Let's break this story down into three sections: Implications for T-Mobile and Apple and then a rerun of the math to see if you really get a better deal by ditching the big three.
T-MobileTo be clear, other than adding iPhone to its stable, this is nothing new for T-Mobile. It's basically looping the iPhone into the mix with the smartphones it already offers. As I'll detail in the math section, that's merely a "no-contract," pay-almost-full-price-for-your-device installment plan. Absolutely excellent marketing, but probably less of a game changer than I initially thought. But that doesn't mean this isn't a big deal.
AppleThis shakes up the industry in a significant way. Apple's acceptance of T-Mobile's installment plan signals yet another shift in the way the company does business. I have to think that before Apple signs off on giving T-Mobile iPhone, it approves how it will be presented and sold to the consumer. Make no mistake about it -- alongside existing deals on iPhone 4 and 4S -- this is the 'cheap iPhone' we have been hearing rumors about. Or at least it better be. Because a "cheap iPhone" would be absolutely awful news for Apple. So if Apple is going to go "cheap," it might as well do it in a way that will not impact its margins much, if at all. I presume T-Mobile pays Apple the same way every other carrier does, except the "un-carrier" will make back that upfront cost direct from the installment plan, not via monthly usage charges.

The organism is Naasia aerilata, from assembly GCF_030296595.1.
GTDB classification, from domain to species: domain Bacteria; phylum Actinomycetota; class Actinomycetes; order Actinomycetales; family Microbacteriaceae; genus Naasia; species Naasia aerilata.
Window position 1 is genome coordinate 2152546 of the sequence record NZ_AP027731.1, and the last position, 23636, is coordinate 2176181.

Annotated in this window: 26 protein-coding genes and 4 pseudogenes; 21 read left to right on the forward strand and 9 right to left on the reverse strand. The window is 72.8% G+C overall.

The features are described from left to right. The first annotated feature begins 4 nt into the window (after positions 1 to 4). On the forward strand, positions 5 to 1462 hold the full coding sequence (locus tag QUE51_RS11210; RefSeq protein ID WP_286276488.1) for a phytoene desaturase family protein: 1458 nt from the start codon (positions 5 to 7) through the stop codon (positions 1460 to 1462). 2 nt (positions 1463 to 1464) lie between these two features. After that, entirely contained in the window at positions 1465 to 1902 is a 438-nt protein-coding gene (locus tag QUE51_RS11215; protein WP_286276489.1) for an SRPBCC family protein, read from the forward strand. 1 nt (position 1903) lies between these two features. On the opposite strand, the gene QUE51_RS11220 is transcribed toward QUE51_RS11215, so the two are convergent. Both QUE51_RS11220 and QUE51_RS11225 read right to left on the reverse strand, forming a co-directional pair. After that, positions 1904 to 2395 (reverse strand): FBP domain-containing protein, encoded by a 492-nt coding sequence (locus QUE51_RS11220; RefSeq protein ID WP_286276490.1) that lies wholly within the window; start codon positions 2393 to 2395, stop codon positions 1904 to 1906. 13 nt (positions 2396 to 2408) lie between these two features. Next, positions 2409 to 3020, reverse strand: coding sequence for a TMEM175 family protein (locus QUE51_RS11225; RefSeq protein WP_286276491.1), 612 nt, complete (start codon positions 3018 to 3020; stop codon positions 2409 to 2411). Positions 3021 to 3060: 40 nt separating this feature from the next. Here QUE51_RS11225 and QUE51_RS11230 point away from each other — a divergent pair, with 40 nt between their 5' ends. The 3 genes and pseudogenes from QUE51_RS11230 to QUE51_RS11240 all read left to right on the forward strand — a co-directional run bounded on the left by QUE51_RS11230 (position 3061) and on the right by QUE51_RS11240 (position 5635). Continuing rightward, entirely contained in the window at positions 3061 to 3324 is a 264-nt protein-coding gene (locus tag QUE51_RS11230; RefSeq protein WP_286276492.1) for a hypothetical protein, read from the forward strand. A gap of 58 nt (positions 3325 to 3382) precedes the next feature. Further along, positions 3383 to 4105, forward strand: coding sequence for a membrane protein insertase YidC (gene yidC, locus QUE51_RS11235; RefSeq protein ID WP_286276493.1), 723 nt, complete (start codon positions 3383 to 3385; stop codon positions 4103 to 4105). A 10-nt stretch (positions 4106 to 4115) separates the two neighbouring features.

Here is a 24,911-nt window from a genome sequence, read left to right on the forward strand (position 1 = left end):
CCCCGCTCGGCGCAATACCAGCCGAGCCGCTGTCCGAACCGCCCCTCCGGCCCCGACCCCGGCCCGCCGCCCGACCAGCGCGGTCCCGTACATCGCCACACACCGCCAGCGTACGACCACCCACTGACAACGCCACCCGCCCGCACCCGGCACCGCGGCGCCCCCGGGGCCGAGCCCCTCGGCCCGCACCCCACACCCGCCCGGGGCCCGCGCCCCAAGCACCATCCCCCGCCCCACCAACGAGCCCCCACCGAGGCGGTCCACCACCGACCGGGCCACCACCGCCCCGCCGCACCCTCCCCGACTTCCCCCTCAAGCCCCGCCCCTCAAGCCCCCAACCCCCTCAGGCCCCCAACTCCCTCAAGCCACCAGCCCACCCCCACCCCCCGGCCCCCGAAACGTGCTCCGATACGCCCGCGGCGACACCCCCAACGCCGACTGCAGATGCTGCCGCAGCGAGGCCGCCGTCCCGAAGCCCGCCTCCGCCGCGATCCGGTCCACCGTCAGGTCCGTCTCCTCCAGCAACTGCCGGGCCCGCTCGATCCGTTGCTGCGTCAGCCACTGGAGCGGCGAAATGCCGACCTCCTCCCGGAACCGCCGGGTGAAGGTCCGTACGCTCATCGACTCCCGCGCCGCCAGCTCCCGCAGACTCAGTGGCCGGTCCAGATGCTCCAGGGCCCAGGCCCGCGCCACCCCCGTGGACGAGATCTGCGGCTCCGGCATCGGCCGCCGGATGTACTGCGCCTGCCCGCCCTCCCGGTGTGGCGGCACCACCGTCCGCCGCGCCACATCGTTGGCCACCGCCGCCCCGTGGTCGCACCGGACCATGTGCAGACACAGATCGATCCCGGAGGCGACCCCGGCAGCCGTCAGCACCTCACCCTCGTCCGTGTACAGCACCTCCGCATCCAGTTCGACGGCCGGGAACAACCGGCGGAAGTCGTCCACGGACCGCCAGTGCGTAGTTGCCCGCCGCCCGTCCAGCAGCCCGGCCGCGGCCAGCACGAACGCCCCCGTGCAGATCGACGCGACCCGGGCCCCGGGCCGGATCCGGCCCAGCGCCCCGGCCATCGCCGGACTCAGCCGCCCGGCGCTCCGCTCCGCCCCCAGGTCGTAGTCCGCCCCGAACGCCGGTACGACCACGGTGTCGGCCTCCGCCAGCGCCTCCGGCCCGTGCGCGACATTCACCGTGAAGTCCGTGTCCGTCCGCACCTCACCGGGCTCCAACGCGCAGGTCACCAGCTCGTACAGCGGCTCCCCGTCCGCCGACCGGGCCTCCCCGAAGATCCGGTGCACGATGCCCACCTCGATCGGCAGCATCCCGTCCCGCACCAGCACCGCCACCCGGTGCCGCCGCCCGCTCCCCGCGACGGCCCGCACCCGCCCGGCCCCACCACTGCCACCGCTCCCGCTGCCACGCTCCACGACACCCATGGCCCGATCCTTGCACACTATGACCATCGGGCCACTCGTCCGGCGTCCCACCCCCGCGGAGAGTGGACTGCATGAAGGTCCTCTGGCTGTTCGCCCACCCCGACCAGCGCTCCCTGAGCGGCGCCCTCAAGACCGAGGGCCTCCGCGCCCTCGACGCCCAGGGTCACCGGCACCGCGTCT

This represents a compromise by Apple, but it definitely will not dilute its brand image like offering a $100 or $200 phone made of plastic would.